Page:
1. (1)

    Descriptive statistics were used to summarize the demographic data.

  2. (2)

    Reliability of the CS-TBKAPQ was assessed by calculating Cronbach’s α coefficient, the split-half reliability coefficient and the test-retest reliability coefficient. Split-half reliability was measured by numbering KAP items of the questionnaire and dividing them into two parts containing odd and even numbers. The simple correlation coefficient of the scores of the two parts was then calculated. The test-retest correlations were determined by calculating the interclass correlation coefficient (ICC) of the scores of the two surveys conducted among the same group of students in a two-week interval. The statistically acceptable reliability coefficient should be >0.70 [15, 16].

  3. (3)

    Content validity was evaluated in the second round of expert consultation. The experts were asked to validate the relevance and feasibility of each item on a four-point Likert scale. The CVI was calculated by the proportion of items given a rating of 3 or 4 by all experts. The CVI should often be >0.70 [15, 17].

  4. (4)

    Construct validity of the CS-TBKAPQ was assessed by EFA. Factors were extracted by principal component factor analysis with a varimax orthogonal rotation method. Bartlett’s test of Sphericity and a Kaiser-Meyer-Olkin (KMO) test must be conducted to confirm the suitability of data [18]. Bartlett’s test of Sphericity with p < 0.05 and a KMO value of 0.60 were suitable when running the EFA [15]. There are two useful techniques in factor extraction: the Kaiser’s criterion for factors with an eigenvalue >1 and the Cattell’s scree test. Cattell recommends in the scree test that all factors above the elbow, or break in the plot, should be retained [19]. Factor loadings greater than 0.40 were considered significant.

  5. (5)

    Confirmatory factor analysis (CFA) was conducted to confirm the factorial structure of the CS-TBKAPQ identified in the EFA. As the scores did not follow a normal distribution, the generalized least squares (GLS) method was adopted to conduct parameter estimation [19]. Model fit indices, such as NC (normed Chi-square = x 2 /df, df stands for ‘degrees of freedom’), GFI (goodness of fit index), AGFI (adjusted goodness of fit index), RMSEA (root mean square error of approximation) and RMR (root mean square residual) were used for model goodness-of-fit assessment. The model fit is acceptable if NC (x 2 /df) < 3 (p > 0.05), GFI > 0.90, AGFI >0.90, RMSEA <0.08 and RMR < 0.05 [15].

  6. (6)

    Criterion validity was assessed by testing the correlations between the scores of the overall CS-TBKAPQ, the knowledge element, the attitudes element, the practices and the two other generic measures used in the public TB KAP survey: the CDC-TBKAPQ and the WHO-TBKAPQ. As the scores of the three questionnaires did not follow a normal distribution, the Spearman rank correlation coefficient was calculated.

  7. (7)

    Diagnostic accuracy assessment included two aspects: First, a comparative analysis was conducted on the sensitivity and specificity of the CS-TBKAPQ and the CDC-TBKAPQ. The CDC-TBKAPQ was a generic questionnaire and was a widely used tool in public KAP surveys in China. The theoretical assumption was that the specificity of the CS-TBKAPQ was higher than that of the CDC-TBKAPQ. Second, the diagnostic accuracy of the CS-TBKAPQ was evaluated using the calculated sensitivity, the specificity, the positive predictive value (PPV) and the negative predictive value (NPV).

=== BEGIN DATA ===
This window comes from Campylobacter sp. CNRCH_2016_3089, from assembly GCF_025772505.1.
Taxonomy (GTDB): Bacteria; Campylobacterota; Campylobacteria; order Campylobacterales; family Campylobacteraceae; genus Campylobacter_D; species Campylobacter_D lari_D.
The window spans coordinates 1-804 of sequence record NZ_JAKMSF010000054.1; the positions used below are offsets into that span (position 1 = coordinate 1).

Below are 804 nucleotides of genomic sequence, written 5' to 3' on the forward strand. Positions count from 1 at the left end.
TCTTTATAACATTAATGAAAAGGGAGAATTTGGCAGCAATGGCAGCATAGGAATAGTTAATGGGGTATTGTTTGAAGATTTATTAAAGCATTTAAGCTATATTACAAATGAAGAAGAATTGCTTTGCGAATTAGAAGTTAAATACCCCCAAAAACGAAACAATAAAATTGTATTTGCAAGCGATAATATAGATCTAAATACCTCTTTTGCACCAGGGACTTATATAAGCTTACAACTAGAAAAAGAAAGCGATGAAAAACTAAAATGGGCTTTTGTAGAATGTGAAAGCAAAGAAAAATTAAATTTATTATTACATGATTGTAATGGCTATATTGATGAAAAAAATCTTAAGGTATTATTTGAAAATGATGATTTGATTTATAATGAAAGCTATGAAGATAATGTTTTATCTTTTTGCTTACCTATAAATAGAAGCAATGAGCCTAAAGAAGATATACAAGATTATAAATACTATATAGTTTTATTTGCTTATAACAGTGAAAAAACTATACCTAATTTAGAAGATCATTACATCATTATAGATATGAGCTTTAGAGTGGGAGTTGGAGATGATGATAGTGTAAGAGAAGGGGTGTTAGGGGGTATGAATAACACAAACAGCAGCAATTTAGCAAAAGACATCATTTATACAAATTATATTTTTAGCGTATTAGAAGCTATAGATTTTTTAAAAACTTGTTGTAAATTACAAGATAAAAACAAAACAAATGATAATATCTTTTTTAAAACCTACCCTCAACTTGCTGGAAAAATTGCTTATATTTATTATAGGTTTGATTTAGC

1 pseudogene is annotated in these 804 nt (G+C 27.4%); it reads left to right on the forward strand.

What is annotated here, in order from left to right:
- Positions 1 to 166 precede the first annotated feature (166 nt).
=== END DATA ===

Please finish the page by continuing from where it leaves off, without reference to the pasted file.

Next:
Reference standard selection

In this research, the WHO-TBKAPQ was selected as the reference standard of the diagnostic test. The WHO-TBKAPQ was developed by the WHO and can be considered the most widely accepted questionnaire among the existing tools in KAP assessment. Furthermore, the WHO-TBKAPQ has been used with modifications by some countries and has demonstrated good reliability, sensitivity and cultural acceptability. For instance, Daniel Tolossa applied the WHO-TBKAPQ to investigate community knowledge, attitudes, and practices towards TB in Ethiopia [4].

Receiver operator characteristic (ROC) curve analysis

The participants who filled in each of the three questionnaires, namely, the WHO-TBKAPQ, CDC-TBKAPQ and CS-TBKAPQ, were divided into two groups based on the median of their scores. The participants who scored above the median were recognized to have high KAP levels, and the participants who scored below the median were recognized as having low KAP levels. Using the score of the WHO-TBKAPQ as criteria, the ROC curves of the scores of the CDC-TBKAPQ and the CS-TBKAPQ were drawn to determine the cut-off points of the two questionnaires.

Calculation of diagnostic test index

The sensitivity of the diagnostic test indicates the percentage of college students who were correctly classified by the test as having low-level KAP. The PPV is the percentage of college students with a positive test outcome who actually have low-level KAP.

Results

Delphi technique